Automatic Emergency Braking May Leave You in the Dark — Literally

More and more drivers are clamoring for improved safety technology, but one of those systems has a recently detected flaw.

IIHS pedestrian AEB night test
IIHS noticed that automatic emergency braking effectiveness declines as it gets darker.

Automatic emergency braking systems are designed to bring a vehicle to a stop if a pedestrian walks in front of your car or the SUV in front of you slams on their brakes and you don’t react. However, a new research study by the Insurance Institute for Highway Safety says the darker it is outside, the less effective the systems are.

“This is the first real-world study of pedestrian AEB to cover a broad range of manufacturers, and it proves the technology is eliminating crashes,” says Jessica Cicchino, IIHS vice president of research and the study’s author. 

“Unfortunately, it also shows these systems are much less effective in the dark, where three-quarters of fatal pedestrian crashes happen.”

Nighttime isn’t the right time

IIHS 2019 Pedestrian test CR-V
The 2019 Honda CR-V was one of the top performers in IIHS pedestrian automatic emergency brake tests.

In all light conditions, crash rates for pedestrian crashes of all severities were 27% lower for vehicles equipped with pedestrian AEB than for unequipped vehicles, a new study from the Insurance Institute for Highway Safety found. Injury crash rates were 30% lower. 

However, when the IIHS researchers looked only at pedestrian crashes that occurred at night on roads without streetlights, there was no difference in crash risk for vehicles with and without pedestrian AEB. To better study the issue, the organization developed a test which it will begin implementing in the near term.

“The daylight test has helped drive the adoption of this technology,” said David Aylor, manager of active safety testing at IIHS. “But the goal of our ratings is always to address as many real-world injuries and fatalities as possible — and that means we need to test these systems at night.”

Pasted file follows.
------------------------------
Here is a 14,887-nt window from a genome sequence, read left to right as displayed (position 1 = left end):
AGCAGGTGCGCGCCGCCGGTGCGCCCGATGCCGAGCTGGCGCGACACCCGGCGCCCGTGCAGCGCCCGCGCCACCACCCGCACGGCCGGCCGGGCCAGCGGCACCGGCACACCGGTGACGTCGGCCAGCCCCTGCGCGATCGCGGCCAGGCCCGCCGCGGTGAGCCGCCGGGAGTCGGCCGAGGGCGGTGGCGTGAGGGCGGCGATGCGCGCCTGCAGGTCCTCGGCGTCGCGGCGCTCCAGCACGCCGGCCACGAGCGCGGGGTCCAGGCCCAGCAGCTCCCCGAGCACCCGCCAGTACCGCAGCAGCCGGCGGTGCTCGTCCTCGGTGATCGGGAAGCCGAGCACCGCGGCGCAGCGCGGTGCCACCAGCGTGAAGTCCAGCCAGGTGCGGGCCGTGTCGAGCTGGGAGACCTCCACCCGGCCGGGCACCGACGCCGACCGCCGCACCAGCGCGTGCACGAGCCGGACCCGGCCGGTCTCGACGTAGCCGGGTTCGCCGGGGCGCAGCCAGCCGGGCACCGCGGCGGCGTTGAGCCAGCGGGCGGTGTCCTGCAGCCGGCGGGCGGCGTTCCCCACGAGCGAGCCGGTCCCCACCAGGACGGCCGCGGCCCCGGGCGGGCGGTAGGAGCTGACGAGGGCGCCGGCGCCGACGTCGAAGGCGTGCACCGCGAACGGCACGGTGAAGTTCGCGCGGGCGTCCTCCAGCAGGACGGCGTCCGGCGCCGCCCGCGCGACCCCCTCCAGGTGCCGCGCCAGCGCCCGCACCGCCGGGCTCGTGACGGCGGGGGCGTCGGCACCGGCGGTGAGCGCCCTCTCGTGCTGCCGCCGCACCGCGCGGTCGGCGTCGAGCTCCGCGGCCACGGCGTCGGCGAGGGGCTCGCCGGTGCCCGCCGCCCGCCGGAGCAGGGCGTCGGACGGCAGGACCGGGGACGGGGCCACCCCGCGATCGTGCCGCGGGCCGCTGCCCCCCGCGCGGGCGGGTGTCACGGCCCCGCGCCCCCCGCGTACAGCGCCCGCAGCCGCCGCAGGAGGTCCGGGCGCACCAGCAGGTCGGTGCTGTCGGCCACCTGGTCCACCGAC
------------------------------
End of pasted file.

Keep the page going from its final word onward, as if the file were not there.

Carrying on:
Conditions change as the available light dissipates, and the research shows it. AEB reduced the odds of a pedestrian crash by 32% in the daylight and 33% in areas with artificial lighting during dawn, dusk and nighttime. But in unlighted areas, there was no difference in the odds of a nighttime pedestrian crash for vehicles with and without the crash avoidance technology, IIHS noted.

Pedestrian AEB systems posted very similar results: a 32% reduction in the odds of a pedestrian crash on roads with speed limits of 25 mph or less and a 34% reduction on roads with 30-35 mph limits, but no reduction at all on roads with speed limits of 50 mph or higher or when the vehicle was turning.

IIHS AEB nighttime graphic

Finding a problem

The group began running its own tests to determine if there was actually problem — and they found it. In testing the eight vehicles, there were some differences in performance, but all of them were less effective as the light disappeared, Aylor noted.

The test group — all 2019 model year small SUVs — included vehicles with AEB systems using a single camera, a dual camera, a single camera and radar, and radar only. It also included vehicles that earn superior, advanced and basic ratings in the Institute’s daylight vehicle-to-pedestrian front crash prevention evaluation, as well as vehicles equipped with good, acceptable and poor headlights.

“Some systems worked much better than others in the dark, but there was no single type of technology that got better results,” Aylor said, adding later better-performing systems were too new to be included in the testing, which is good news. It suggests that automakers are already making improvements to the technology in this area.

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